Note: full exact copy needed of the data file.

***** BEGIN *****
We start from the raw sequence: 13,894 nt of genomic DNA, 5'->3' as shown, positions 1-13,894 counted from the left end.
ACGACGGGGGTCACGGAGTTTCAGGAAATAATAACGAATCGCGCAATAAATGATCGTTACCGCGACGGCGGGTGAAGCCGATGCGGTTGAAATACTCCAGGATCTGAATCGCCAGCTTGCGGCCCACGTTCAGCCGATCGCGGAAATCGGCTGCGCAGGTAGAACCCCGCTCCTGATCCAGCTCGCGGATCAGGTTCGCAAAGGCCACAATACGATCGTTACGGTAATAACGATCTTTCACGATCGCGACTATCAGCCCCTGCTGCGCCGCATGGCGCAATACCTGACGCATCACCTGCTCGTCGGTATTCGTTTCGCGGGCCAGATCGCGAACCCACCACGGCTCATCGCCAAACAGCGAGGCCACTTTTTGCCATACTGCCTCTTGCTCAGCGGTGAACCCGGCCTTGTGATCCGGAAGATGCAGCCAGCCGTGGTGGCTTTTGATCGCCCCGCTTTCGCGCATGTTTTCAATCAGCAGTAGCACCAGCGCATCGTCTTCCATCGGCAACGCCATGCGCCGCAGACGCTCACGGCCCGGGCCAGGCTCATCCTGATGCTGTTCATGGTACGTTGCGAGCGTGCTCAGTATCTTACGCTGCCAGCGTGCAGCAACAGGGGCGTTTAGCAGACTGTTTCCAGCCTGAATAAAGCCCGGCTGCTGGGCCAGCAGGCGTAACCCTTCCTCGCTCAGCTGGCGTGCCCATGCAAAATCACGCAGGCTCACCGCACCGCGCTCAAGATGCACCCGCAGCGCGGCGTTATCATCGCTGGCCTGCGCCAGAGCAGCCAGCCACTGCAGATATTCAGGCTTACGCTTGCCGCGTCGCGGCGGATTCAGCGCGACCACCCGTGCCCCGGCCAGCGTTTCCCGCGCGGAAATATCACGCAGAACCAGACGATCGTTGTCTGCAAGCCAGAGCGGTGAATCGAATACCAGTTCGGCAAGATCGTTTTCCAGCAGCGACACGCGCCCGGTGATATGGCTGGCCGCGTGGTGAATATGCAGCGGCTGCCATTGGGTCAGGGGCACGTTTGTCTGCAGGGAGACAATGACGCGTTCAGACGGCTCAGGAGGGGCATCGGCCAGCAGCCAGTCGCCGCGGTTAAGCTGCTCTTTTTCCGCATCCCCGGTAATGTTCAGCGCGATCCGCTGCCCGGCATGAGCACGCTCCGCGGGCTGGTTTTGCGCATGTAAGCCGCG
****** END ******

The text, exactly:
We start from the raw sequence: 13,894 nt of genomic DNA, 5'->3' as shown, positions 1-13,894 counted from the left end.
ACGACGGGGGTCACGGAGTTTCAGGAAATAATAACGAATCGCGCAATAAATGATCGTTACCGCGACGGCGGGTGAAGCCGATGCGGTTGAAATACTCCAGGATCTGAATCGCCAGCTTGCGGCCCACGTTCAGCCGATCGCGGAAATCGGCTGCGCAGGTAGAACCCCGCTCCTGATCCAGCTCGCGGATCAGGTTCGCAAAGGCCACAATACGATCGTTACGGTAATAACGATCTTTCACGATCGCGACTATCAGCCCCTGCTGCGCCGCATGGCGCAATACCTGACGCATCACCTGCTCGTCGGTATTCGTTTCGCGGGCCAGATCGCGAACCCACCACGGCTCATCGCCAAACAGCGAGGCCACTTTTTGCCATACTGCCTCTTGCTCAGCGGTGAACCCGGCCTTGTGATCCGGAAGATGCAGCCAGCCGTGGTGGCTTTTGATCGCCCCGCTTTCGCGCATGTTTTCAATCAGCAGTAGCACCAGCGCATCGTCTTCCATCGGCAACGCCATGCGCCGCAGACGCTCACGGCCCGGGCCAGGCTCATCCTGATGCTGTTCATGGTACGTTGCGAGCGTGCTCAGTATCTTACGCTGCCAGCGTGCAGCAACAGGGGCGTTTAGCAGACTGTTTCCAGCCTGAATAAAGCCCGGCTGCTGGGCCAGCAGGCGTAACCCTTCCTCGCTCAGCTGGCGTGCCCATGCAAAATCACGCAGGCTCACCGCACCGCGCTCAAGATGCACCCGCAGCGCGGCGTTATCATCGCTGGCCTGCGCCAGAGCAGCCAGCCACTGCAGATATTCAGGCTTACGCTTGCCGCGTCGCGGCGGATTCAGCGCGACCACCCGTGCCCCGGCCAGCGTTTCCCGCGCGGAAATATCACGCAGAACCAGACGATCGTTGTCTGCAAGCCAGAGCGGTGAATCGAATACCAGTTCGGCAAGATCGTTTTCCAGCAGCGACACGCGCCCGGTGATATGGCTGGCCGCGTGGTGAATATGCAGCGGCTGCCATTGGGTCAGGGGCACGTTTGTCTGCAGGGAGACAATGACGCGTTCAGACGGCTCAGGAGGGGCATCGGCCAGCAGCCAGTCGCCGCGGTTAAGCTGCTCTTTTTCCGCATCCCCGGTAATGTTCAGCGCGATCCGCTGCCCGGCATGAGCACGCTCCGCGGGCTGGTTTTGCGCATGTAAGCCGCG